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Assessing Possible Synergy Between A Moisturizing Body Wash And Lotion

Keith Ertel, Ph.D.; Paula Hartwig, B.S.; Robert Bacon, B.S.

The Procter & Gamble Company, Cincinnati OH, USA


Dry skin is a common symptom among dermatologic patients. Personal cleansing products are widely recognized for their potential to cause or exacerbate skin dryness, and dermatologists often recommend that their patients with dry skin use a mild cleansing product. These recommendations typically specify synthetic detergent (syndet) bars to minimize the potential for skin drying. In addition, dermatologists frequently recommend that their patients apply a lotion or moisturizer to help mitigate the signs and symptoms of dry skin. In recent years the range of available personal cleanser forms has expanded beyond traditional cleansing bars. In addition

to offering patients greater variety and convenience, a number of these new personal cleanser forms employ technologies that allow them to go beyond simply minimizing their potential to dry skin to actually improving dry skin condition. This raises the possibility that patients might experience a greater level of dry skin relief from a lotion or moisturizer by appropriate personal cleanser choice.


To assess the potential for dry skin improvement synergy between personal cleansing products and a moisturizing lotion.



  • A randomized design was used to compare regimens comprising a lipid-depositing moisturizing body wash + lotion and a synthetic detergent (syndet) bar + lotion.
  • The protocol was based on a published controlled wash method designed to assess personal

 cleansers' potential to improve dry skin condition.1

  • The lotion dose was 1 L/cm2. This dose was chosen to reflect consumers' use of these types of products2, 3 and to avoid a leveling effect of lotion on underlying cleanser skin effects.

Study Population

  • Twenty-one healthy, adult females with dry leg skin entered the treatment phase.
  • All subjects provided written informed consent.


  • Controlled leg washing was conducted daily over 5 days.
  • The cleansers were dosed on an equal weight basis. The body wash was applied with a

 cleansing puff, per label directions. The syndet bar was lathered and the lather was applied with   

 the fingers.

  • The legs were rinsed and patted dry, and lotion was dosed onto the skin and rubbed in with a

 cotted finger.

  • Expert visual evaluations and skin capacitance measurements were made at treatment

  baseline, 3 hours after the first wash, before the final wash, and 3 hours after the final wash. The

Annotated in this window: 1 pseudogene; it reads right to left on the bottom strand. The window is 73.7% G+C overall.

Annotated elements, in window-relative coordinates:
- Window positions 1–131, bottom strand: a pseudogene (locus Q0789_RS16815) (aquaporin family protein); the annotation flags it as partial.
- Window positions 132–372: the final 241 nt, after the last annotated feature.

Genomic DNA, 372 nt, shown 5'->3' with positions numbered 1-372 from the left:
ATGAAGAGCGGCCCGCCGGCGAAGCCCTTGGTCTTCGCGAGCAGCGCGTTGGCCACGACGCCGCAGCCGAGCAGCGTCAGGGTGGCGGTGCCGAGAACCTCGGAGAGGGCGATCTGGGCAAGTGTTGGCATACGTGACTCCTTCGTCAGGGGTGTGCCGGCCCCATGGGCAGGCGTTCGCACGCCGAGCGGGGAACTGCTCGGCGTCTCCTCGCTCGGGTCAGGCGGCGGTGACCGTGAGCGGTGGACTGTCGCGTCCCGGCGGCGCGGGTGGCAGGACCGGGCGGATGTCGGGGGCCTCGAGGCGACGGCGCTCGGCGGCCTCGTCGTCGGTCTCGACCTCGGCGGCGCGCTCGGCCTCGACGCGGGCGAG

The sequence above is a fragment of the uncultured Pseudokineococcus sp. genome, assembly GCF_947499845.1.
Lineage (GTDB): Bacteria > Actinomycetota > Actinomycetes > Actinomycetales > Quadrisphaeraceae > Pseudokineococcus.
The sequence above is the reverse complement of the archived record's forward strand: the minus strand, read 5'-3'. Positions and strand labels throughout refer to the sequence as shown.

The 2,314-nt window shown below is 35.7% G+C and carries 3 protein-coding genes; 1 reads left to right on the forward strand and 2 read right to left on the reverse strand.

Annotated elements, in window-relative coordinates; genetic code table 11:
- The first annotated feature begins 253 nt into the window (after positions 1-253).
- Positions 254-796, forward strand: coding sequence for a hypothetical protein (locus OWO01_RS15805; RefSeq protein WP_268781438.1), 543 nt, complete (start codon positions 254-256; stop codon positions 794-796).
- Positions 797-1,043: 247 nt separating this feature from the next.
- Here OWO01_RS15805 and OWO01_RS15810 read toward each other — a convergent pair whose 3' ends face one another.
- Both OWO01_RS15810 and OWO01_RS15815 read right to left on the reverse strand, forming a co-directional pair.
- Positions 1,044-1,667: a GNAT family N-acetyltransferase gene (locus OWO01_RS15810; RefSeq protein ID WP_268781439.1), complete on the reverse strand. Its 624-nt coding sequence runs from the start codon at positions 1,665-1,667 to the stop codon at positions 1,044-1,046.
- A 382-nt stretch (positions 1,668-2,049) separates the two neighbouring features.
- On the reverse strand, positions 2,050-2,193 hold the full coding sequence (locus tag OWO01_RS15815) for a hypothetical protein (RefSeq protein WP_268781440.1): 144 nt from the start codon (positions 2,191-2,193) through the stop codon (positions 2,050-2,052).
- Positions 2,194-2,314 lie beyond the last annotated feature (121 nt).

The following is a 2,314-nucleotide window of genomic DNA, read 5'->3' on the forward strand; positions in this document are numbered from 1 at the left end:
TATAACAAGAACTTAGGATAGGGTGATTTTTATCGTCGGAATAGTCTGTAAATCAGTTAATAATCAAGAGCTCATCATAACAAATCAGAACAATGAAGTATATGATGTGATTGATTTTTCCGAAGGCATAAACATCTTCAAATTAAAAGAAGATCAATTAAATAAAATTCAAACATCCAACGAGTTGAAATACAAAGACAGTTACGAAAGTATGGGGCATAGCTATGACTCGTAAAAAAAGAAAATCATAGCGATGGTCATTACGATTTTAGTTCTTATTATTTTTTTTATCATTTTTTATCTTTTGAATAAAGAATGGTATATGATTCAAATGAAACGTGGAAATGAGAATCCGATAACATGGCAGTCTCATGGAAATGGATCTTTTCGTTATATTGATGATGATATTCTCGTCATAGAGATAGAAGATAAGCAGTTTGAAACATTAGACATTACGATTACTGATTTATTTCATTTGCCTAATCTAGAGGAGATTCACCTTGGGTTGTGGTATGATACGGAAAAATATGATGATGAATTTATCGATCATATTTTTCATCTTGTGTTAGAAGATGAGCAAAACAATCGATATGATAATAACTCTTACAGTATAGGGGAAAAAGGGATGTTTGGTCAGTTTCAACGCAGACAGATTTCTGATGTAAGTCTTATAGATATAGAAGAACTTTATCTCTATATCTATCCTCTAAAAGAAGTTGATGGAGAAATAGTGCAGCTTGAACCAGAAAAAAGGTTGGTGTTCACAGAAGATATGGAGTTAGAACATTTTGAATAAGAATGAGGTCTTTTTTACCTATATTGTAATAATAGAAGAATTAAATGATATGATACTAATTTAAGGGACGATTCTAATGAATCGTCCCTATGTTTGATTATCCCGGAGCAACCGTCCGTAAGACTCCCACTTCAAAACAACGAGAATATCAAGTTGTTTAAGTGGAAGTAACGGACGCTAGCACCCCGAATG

grader and instrument operator were blinded to study treatments and assignments.

  • Mixed model techniques adjusting for study design parameters were used to analyze the data.


  A repeated measures model was used to obtain an overall estimate of relative treatment performance.


1. Int J Cosmet Sci 1999;21:383-97.

2. Br J Dermatol 1999;140:255-8.

3. Photodermatol Photoimmunol Photomed 1993;9:242-4.


Treatment Comparison - No Lotion Applied (earlier work)

  • The lipid-depositing body wash, syndet bar, and a water control were previously compared

in a clinical study conducted under a similar protocol. This work demonstrated the visual dry

skin improvement potential of the moisturizing body wash.

  • Erythema results are also shown; however, the limited exposure conditions used in this

protocol are not intended to discriminate products based on this parameter.

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  • This study also demonstrated that the lipid-depositing body wash improves stratum corneum

hydration (skin capacitance).

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Treatment Comparison - With Lotion Applied

  • Applying lotion after washing increased the magnitude of the dry skin benefit for both cleansing

products. However, the combination of lipid-depositing body wash + lotion provided a significantly

greater dryness benefit than the combination of syndet bar + lotion.

  • The lipid-depositing body wash + lotion combination also had an advantage for erythema, which is consistent with results generated in the absence of lotion.


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  • Skin capacitance values were also increased by the application of lotion. The combination of lipiddepositing body wash + lotion provided a significantly higher level of stratum corneum hydration than

the combination of syndet bar + lotion.


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The results of this study demonstrate the potential synergy between a personal cleansing product and a lotion or moisturizer and indicate that patients can enhance their dry

skin benefit by using a regimen comprising a lipid-depositing moisturizing body wash and a lotion.

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